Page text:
-- Robert Preidt
TUESDAY, Sept. 14 (HealthDay News) -- Seventy-five percent of
U.S. newborns delivered in 2007 started life breast-feeding -- a
figure that meets federal goals -- but that rate plummeted to 43
percent at six months and 22 percent at one year, a federal
government study released Monday shows.
Half of the states had breast-feeding initiation rates above 75
percent, which is the National Healthy People's 2010 goal. That
program also calls for 50 percent of infants to continue
breast-feeding for six months and 25 percent for one year, said the
U.S. Centers for Disease Control and Prevention's 2010
Breast-feeding Report Card.
"Meeting the national breast-feeding initiation goal is a great accomplishment in women's and children's health, but we have more work ahead," Dr. William Dietz, director of the CDC's Division of Nutrition, Physical Activity and Obesity, said in an agency news release.
"We need to direct even more effort toward making sure mothers have the support they need in hospitals, workplaces and communities to continue breast-feeding beyond the first few days of life so they can make it to those six- and 12-month marks," he said.
The report shows that breast-feeding initiation rates ranged
from 52.5 percent in Mississippi to nearly 90 percent in Utah.
Breast-feeding rates at six months ranged from about 20 percent in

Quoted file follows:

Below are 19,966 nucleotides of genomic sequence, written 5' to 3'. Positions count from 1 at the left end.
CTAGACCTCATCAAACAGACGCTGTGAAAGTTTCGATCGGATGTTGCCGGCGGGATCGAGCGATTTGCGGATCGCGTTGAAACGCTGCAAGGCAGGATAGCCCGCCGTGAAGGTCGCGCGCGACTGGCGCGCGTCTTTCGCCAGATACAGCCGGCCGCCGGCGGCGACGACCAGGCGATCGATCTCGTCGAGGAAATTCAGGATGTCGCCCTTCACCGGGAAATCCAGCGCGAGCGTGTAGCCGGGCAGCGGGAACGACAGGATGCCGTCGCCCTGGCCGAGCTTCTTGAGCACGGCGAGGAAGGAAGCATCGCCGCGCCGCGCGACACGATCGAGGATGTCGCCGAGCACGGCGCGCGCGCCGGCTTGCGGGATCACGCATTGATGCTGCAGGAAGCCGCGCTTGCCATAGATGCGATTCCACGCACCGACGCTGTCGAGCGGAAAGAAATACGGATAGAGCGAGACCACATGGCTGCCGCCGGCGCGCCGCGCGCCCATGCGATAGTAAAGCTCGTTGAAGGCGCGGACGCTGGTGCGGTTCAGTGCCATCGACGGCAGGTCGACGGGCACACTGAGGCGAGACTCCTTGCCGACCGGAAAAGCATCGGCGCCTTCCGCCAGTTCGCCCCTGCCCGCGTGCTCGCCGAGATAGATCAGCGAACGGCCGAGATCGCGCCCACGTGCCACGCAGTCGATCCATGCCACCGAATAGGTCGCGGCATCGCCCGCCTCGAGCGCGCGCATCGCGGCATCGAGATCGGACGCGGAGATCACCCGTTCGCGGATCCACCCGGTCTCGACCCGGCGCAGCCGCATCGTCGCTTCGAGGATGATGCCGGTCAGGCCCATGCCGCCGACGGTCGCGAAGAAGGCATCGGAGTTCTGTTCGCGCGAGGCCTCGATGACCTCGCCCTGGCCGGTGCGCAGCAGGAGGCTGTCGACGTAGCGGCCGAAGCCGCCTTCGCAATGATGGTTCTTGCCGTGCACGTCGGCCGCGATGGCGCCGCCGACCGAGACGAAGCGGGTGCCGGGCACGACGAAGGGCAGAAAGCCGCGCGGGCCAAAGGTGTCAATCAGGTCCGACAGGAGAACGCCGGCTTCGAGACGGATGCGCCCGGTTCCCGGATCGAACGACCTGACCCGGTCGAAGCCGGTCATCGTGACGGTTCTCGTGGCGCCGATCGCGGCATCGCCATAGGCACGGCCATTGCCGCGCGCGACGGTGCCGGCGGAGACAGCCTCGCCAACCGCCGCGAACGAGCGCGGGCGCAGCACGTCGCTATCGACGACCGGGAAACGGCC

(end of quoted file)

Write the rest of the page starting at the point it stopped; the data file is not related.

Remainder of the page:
Louisiana to more than 62 percent in Oregon, while rates at one
year ranged from 8 percent in Mississippi to nearly 40 percent in
U.S. hospitals had an average score of 65 out of 100 possible
points on a CDC survey that measures infant nutrition and care,
according to the report card. The scores ranged from 50 in
Mississippi to 81 in New Hampshire.
Less than 4 percent of U.S. births occur at facilities
designated as Baby-Friendly, a program sponsored by the World
Health Organization and UNICEF. The program outlines 10 steps that
support the initiation of breast-feeding and identifies hospitals
that meet internationally recognized standards for maternity and
"High initiation rates tell us that a lot of moms plan to breast-feed, but these rates do not indicate that a birth facility is doing what it need to support them in their effort," Carol MacGowan, public health advisor for the CDC division, said in the news release.
"Evidence shows that hospital routines can help or hinder mothers and babies as they are learning to breast-feed. The care that mothers receive from hospitals should always be based on practices that are proven to help them continue breast-feeding after they go home," she added.
Research has shown that breast-feeding offers many health
benefits to babies, including protection from bacterial and viral
infections and reduced risk of becoming overweight or obese later
Breast-feeding has also been linked to a lower risk, in
children, of getting type 1 or type 2 diabetes, asthma and
childhood leukemia. In mothers, it is associated with a lower risk
of developing type 2 diabetes, breast or ovarian cancer, and
postpartum depression, according to the National Women's Health
The U.S. National Women's Health Information Center has more
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